Computational mouse atlases and their application to automatic assessment of craniofacial dysmorphology caused by the Crouzon mutation Fgfr2

Hildur Ólafsdóttir, Tron Andre Darvann, Nuno V. Hermann, Estanislao Oubel, Bjarne Kjær Ersbøll, Alejandro F. Frangi, Per Larsen, Chad A. Perlyn, Gillian M. Morriss-Kay, Sven Kreiborg

    Research output: Contribution to journalJournal articleResearchpeer-review


    Crouzon syndrome is characterised by premature fusion of sutures and synchondroses. Recently the first mouse model of the syndrome was generated, having the mutation Cys342Tyr in Fgfr2c, equivalent to the most common human Crouzon/Pfeiffer syndrome mutation. In this study, a set of Micro CT scannings of the skulls of wild-type mice and Crouzon mice were analysed with respect to the dysmorphology caused by Crouzon syndrome. A computational craniofacial atlas was built automatically from the set of wild-type mouse Micro CT volumes using (i) affine and (ii) nonrigid image registration. Subsequently, the atlas was deformed to match each subject from the two groups of mice. The accuracy of these registrations was measured by a comparison of manually placed landmarks from two different observers and automatically assessed landmarks. Both of the automatic approaches were within the inter-observer accuracy for normal specimens, and the nonrigid approach was within the inter-observer accuracy for the Crouzon specimens. Four linear measurements, skull length, height and width and inter-orbital distance, were carried out automatically using the two different approaches. Both automatic approaches assessed the skull length, width and height accurately for both groups of mice. The nonrigid approach measured the inter-orbital distance accurately for both groups while the affine approach failed to assess this parameter for both groups. Using the full capability of the nonrigid approach, local displacements obtained when registering the nonrigid wild-type atlas to a nonrigid Crouzon mouse atlas were determined on the surface of the wild-type atlas. This revealed a 0.6 mm bending in the nasal region and a 0.8 mm shortening of the zygoma, which are similar to characteristics previously reported in humans. The most striking finding of this analysis was an angulation of approximately 0.6 mm of the cranial base, which has not been reported in humans. Comparing the two different methodologies, it is concluded that the nonrigid approach is the best way to automatically assess linear skull parameters. Furthermore, the nonrigid approach is essential when it comes to analysing local, nonlinear shape differences.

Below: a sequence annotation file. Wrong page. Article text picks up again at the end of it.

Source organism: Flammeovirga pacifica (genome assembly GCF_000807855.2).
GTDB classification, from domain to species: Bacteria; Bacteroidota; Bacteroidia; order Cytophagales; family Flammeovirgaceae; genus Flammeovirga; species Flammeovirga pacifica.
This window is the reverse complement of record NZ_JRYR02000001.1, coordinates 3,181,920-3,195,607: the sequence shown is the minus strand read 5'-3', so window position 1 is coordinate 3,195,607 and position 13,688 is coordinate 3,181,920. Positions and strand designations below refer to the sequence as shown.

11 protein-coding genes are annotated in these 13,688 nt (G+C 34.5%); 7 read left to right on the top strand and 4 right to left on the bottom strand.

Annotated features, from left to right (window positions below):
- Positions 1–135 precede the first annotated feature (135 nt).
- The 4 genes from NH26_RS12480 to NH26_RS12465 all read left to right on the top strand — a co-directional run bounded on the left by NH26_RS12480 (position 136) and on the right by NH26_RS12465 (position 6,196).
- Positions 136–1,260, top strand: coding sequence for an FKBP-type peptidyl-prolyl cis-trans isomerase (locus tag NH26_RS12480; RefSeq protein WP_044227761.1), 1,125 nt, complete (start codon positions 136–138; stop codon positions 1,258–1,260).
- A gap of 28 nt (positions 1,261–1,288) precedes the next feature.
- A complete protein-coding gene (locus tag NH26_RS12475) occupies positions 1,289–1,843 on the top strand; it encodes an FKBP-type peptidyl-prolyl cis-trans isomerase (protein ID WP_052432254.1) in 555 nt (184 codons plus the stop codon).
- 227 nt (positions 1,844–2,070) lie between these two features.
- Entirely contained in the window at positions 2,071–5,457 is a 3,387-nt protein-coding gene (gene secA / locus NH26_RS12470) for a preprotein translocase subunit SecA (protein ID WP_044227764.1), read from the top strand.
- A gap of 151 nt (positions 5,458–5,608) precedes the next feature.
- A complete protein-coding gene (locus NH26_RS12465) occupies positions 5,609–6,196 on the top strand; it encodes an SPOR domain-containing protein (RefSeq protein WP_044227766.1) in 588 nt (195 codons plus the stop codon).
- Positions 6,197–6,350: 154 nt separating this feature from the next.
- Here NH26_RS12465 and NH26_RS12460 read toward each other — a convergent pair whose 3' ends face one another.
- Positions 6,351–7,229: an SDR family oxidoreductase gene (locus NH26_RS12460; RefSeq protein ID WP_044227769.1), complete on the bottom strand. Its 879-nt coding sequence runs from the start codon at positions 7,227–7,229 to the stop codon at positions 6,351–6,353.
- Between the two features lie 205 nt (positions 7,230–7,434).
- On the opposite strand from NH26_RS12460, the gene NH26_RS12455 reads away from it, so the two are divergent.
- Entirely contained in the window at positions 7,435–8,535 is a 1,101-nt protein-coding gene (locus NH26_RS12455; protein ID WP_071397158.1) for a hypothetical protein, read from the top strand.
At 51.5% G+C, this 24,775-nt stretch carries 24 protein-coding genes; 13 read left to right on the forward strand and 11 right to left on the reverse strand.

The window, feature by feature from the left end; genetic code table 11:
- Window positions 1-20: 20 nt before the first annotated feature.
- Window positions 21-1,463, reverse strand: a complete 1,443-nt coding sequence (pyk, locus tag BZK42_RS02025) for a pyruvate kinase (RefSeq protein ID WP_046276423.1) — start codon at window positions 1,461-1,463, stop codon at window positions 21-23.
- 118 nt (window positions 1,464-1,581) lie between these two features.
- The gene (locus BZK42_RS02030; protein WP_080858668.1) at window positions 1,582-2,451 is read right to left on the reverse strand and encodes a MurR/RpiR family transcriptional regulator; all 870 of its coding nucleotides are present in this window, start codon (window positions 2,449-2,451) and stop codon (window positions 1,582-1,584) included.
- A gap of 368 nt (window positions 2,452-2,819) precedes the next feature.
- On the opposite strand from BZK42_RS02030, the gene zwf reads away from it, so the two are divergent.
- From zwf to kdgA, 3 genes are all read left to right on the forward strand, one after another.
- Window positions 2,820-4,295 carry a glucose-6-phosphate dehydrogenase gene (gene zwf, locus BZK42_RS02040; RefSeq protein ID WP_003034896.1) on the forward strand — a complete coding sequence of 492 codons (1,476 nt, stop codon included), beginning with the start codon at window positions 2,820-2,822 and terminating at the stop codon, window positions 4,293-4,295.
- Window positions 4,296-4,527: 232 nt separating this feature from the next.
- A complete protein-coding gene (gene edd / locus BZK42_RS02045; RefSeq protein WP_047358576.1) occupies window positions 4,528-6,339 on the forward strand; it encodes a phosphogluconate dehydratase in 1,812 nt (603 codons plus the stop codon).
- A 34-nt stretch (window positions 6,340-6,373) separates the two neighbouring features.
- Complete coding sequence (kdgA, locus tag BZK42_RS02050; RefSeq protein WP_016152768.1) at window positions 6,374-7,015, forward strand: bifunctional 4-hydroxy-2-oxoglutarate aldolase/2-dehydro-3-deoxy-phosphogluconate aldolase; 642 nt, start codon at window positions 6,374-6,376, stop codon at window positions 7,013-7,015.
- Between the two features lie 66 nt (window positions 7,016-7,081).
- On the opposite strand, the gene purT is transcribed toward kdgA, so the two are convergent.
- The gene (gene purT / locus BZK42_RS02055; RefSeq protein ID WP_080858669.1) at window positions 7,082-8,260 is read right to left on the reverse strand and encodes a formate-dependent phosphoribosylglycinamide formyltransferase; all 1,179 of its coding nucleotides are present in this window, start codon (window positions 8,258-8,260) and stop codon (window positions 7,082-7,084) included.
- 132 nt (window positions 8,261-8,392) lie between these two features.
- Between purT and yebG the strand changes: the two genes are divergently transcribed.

Original languageEnglish
    JournalJournal of Anatomy
    Issue number1
    Pages (from-to)37-52
    Publication statusPublished - 2007


    • mouse model
    • Crouzon syndrome
    • shape deviations
    • affine image registration
    • local displacements
    • computational atlas
    • Nonrigid image registration
    • craniofacial mouse atlas


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